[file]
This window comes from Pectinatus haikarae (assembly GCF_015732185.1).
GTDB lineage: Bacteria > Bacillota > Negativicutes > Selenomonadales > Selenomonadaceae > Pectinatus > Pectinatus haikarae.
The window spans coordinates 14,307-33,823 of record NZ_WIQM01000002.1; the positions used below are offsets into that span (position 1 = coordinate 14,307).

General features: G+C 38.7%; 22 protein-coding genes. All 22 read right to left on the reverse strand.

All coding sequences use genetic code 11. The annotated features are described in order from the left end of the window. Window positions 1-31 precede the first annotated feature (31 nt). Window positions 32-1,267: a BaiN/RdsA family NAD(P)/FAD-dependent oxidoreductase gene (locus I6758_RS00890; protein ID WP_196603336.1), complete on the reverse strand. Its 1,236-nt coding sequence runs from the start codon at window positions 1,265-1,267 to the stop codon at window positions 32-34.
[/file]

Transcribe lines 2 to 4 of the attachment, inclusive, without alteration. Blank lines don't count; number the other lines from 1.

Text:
GTDB lineage: Bacteria > Bacillota > Negativicutes > Selenomonadales > Selenomonadaceae > Pectinatus > Pectinatus haikarae.
The window spans coordinates 14,307-33,823 of record NZ_WIQM01000002.1; the positions used below are offsets into that span (position 1 = coordinate 14,307).

General features: G+C 38.7%; 22 protein-coding genes. All 22 read right to left on the reverse strand.